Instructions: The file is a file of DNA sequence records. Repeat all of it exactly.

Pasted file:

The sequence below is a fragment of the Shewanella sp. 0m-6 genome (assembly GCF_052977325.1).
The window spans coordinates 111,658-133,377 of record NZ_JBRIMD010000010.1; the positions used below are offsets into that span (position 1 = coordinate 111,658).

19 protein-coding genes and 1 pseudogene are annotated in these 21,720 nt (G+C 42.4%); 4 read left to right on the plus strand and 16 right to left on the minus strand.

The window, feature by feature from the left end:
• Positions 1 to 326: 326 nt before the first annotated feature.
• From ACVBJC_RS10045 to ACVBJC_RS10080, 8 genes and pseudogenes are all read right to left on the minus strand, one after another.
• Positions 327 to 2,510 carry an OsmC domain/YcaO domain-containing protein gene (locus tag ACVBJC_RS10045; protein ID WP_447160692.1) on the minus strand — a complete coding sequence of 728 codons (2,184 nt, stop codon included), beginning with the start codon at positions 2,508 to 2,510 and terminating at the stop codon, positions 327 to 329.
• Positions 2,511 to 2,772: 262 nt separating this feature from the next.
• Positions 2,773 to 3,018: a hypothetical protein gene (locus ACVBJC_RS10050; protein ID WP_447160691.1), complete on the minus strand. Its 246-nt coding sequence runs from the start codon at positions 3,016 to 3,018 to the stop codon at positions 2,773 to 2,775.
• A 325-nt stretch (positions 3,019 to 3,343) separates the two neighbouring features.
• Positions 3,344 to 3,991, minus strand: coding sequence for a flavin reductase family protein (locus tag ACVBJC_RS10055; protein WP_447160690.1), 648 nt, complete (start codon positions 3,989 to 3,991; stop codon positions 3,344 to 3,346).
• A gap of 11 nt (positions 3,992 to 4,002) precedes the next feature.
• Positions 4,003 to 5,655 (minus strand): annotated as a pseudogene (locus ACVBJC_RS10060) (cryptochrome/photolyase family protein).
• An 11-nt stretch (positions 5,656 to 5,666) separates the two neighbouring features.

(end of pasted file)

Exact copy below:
The sequence below is a fragment of the Shewanella sp. 0m-6 genome (assembly GCF_052977325.1).
The window spans coordinates 111,658-133,377 of record NZ_JBRIMD010000010.1; the positions used below are offsets into that span (position 1 = coordinate 111,658).

19 protein-coding genes and 1 pseudogene are annotated in these 21,720 nt (G+C 42.4%); 4 read left to right on the plus strand and 16 right to left on the minus strand.

The window, feature by feature from the left end:
• Positions 1 to 326: 326 nt before the first annotated feature.
• From ACVBJC_RS10045 to ACVBJC_RS10080, 8 genes and pseudogenes are all read right to left on the minus strand, one after another.
• Positions 327 to 2,510 carry an OsmC domain/YcaO domain-containing protein gene (locus tag ACVBJC_RS10045; protein ID WP_447160692.1) on the minus strand — a complete coding sequence of 728 codons (2,184 nt, stop codon included), beginning with the start codon at positions 2,508 to 2,510 and terminating at the stop codon, positions 327 to 329.
• Positions 2,511 to 2,772: 262 nt separating this feature from the next.
• Positions 2,773 to 3,018: a hypothetical protein gene (locus ACVBJC_RS10050; protein ID WP_447160691.1), complete on the minus strand. Its 246-nt coding sequence runs from the start codon at positions 3,016 to 3,018 to the stop codon at positions 2,773 to 2,775.
• A 325-nt stretch (positions 3,019 to 3,343) separates the two neighbouring features.
• Positions 3,344 to 3,991, minus strand: coding sequence for a flavin reductase family protein (locus tag ACVBJC_RS10055; protein WP_447160690.1), 648 nt, complete (start codon positions 3,989 to 3,991; stop codon positions 3,344 to 3,346).
• A gap of 11 nt (positions 3,992 to 4,002) precedes the next feature.
• Positions 4,003 to 5,655 (minus strand): annotated as a pseudogene (locus ACVBJC_RS10060) (cryptochrome/photolyase family protein).
• An 11-nt stretch (positions 5,656 to 5,666) separates the two neighbouring features.